Confessions of a bedroom WordPresser. Easy, right?

Confession by Stuart Pringle, Head of Sales. 

This one begins with a point of reference.

Technical knowledge level: fairly poor. My experience is 10 years+ working in digital marketing and publishing but always on the commercial side. Commercial people are not known for their propensity to get excited about SQL databases…

And as Heather Townsend said to me recently ‘You’re in sales, you won’t even bother to read my book.’ Thanks Heather*. So, just complete the scene setter – I had no coding knowledge, somewhat aware of the concept of design but dig a bit deeper and it’s all a bit of a mystery.

WordPress is easy, anyone can do it right?

That’s true. It is easy. And even a one man walking technical disaster area like me can do it. And I’ve done it. Insert proud emoji here. Let me tell you how that went.

Outside of work my thing is bikes. Getting muddy on mountain bikes all around the UK and sometimes, if my wife let’s me, the Alps too. I love it and there’s often a collection of bike bits on the kitchen table (sometimes being cleaned in the sink but we don’t talk about that) and at least one operational steed ready to go at anyone time.

So a few years back, I thought to myself, could I join together that thing I like with that thing I do. You know, the whole venn diagram of passion and purpose. I had an idea to create a mountain bike (and mountain bike bits) review site. A place where geeks like me can discuss the relative merits of High rollers vs Minions, Sram vs Shimano, alu vs steel. Yeah really cool stuff like that. And, it will make me money by stuffing it full of affiliate links. Those links would take you to actual products for sale on the web elsewhere, all tracked so my traffic would earn a commission.

What a plan eh? Let’s do it. So I set myself a few hours a week and weekend to have a crack. RateYourKit was born.

It all started so well. Domain name, bought. Hosting with 123 reg, set up. Email syncing with Gmail, done. WordPress CMS, chosen.

On to a flyer here. I then chose a theme for a few dollars from themeforest (mobile responsive because I am no fool, obvs) and started adding in some content. A friend made me a logo for RateYourKit while he was bored at work. Slap that in there. Blog page added, instagram feed, facebook page. Check me out, this is going well.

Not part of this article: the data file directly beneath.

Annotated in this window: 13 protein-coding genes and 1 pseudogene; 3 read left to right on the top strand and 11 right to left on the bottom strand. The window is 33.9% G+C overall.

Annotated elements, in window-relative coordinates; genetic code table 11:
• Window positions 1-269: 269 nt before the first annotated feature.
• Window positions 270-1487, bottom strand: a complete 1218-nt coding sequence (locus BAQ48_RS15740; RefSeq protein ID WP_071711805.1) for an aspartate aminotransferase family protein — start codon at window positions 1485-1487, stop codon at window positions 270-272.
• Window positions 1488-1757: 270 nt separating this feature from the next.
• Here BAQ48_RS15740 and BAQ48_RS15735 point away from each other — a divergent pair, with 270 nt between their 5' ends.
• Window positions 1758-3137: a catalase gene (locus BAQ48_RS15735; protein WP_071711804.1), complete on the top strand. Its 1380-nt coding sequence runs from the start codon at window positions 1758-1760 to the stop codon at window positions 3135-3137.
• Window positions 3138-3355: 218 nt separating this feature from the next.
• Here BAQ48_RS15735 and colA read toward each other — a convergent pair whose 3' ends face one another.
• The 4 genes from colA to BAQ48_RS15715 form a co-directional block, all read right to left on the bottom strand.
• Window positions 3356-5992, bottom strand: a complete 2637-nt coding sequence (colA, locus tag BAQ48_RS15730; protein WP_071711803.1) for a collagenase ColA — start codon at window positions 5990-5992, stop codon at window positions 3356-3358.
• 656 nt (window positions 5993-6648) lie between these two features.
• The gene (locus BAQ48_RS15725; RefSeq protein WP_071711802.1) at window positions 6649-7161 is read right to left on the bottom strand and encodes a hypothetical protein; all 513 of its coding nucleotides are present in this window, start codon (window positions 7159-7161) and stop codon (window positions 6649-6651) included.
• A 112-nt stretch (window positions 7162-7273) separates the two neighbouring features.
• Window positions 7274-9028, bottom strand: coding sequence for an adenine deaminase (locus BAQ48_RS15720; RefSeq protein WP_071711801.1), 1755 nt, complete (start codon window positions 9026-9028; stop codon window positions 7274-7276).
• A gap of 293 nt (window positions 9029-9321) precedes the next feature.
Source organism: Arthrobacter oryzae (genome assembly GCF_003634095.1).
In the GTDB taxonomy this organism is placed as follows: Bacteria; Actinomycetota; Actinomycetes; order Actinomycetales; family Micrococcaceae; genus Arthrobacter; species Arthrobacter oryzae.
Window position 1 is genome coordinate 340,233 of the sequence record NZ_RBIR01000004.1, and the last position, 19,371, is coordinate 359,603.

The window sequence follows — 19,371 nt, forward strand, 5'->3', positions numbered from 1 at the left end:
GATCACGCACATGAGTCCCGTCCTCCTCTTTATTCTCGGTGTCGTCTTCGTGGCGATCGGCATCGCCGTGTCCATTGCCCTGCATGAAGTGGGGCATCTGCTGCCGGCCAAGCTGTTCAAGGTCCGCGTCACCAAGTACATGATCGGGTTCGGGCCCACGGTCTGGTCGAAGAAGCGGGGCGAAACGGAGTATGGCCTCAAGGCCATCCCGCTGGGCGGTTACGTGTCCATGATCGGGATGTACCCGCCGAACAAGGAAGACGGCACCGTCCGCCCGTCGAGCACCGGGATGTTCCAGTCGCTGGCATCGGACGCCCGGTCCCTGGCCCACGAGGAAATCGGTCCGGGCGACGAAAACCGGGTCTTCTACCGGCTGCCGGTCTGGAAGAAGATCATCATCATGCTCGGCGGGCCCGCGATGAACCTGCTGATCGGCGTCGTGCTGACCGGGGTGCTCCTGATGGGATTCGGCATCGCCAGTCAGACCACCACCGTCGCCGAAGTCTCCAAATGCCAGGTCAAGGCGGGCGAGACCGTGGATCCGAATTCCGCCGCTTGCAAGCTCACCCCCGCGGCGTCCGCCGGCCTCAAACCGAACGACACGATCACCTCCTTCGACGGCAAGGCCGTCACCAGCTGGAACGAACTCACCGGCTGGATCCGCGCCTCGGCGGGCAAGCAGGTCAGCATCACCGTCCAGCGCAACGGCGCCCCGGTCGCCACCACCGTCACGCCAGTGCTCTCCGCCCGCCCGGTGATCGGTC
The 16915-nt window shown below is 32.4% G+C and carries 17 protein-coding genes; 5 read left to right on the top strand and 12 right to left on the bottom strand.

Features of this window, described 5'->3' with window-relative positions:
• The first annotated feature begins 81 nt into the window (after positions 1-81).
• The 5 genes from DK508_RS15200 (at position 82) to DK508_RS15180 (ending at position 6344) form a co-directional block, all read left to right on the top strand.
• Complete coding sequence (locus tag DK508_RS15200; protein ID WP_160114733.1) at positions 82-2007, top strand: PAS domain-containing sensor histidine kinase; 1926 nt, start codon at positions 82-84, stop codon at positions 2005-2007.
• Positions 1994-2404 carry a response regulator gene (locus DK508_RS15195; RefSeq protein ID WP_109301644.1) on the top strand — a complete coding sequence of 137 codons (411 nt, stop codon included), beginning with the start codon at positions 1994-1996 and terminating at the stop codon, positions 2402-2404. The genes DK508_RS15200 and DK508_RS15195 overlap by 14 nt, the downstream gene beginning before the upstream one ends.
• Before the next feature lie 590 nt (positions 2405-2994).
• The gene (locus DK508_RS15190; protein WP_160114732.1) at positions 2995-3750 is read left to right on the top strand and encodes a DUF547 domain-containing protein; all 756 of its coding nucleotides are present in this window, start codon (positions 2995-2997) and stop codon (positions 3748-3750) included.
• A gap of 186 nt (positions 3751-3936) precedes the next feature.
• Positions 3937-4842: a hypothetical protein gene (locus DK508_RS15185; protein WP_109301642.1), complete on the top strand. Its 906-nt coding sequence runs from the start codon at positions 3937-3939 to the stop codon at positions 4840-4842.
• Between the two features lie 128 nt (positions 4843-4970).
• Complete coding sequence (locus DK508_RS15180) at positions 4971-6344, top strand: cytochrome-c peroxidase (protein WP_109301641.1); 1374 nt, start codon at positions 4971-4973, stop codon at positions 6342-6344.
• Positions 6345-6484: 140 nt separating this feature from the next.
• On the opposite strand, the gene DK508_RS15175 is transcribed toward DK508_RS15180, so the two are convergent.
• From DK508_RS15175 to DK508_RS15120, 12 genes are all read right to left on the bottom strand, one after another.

Then I noticed site was loading a bit slowly. Turns out as you add more widgets and plugins it takes its toll on the server and you need to add more pace. Hmm ok, my cheap web-hosting just became slightly less cheap but game on.

Here was the biggie, time to get the ‘review centre’ working. I’ve got this under control. There’s a plugin for that. Few more dollars spent, plugin bought. Oh, no documentation, sent a support ticket. No answer. Turns out that plugin had a bunch of negative reviews (oh the irony) and no one had seen a support ticket for several months. On my own with this then. After several late nights, some more late nights, a few wrong turns, nearly throwing my laptop out the bedroom window… I got there. Using FTP I could now upload a list of products, pictures and links. From a CSV. Which needed manually put together. And took ages. And I mean ages.

Meantime, how is the site doing? Not so well actually. Some sort of trojan had got itself on the site and malware warnings were going off when my friends visited it. Oh. Turns out with WordPress security is kinda important. But that’s ok, there’s plugins for that. Couple of hours of work fiddling about later and that seemed ok.

What else was going on? Not much really. The only people visiting were me, my mates, probably my mum and a bunch of bots. Search for RateYourKit and I was on page 1, ok that’s good but hang on, that’s my header and H1 tags and let’s face it who else is trying to rank for ‘RateYourKit.’ Hardly competitive. Search for ‘MTB reviews’, ‘tyre reviews’, ‘which mountainbike’, ‘should I buy a new hardtail’ etc then I was nowhere. Like absolutely NOWHERE. And going nowhere.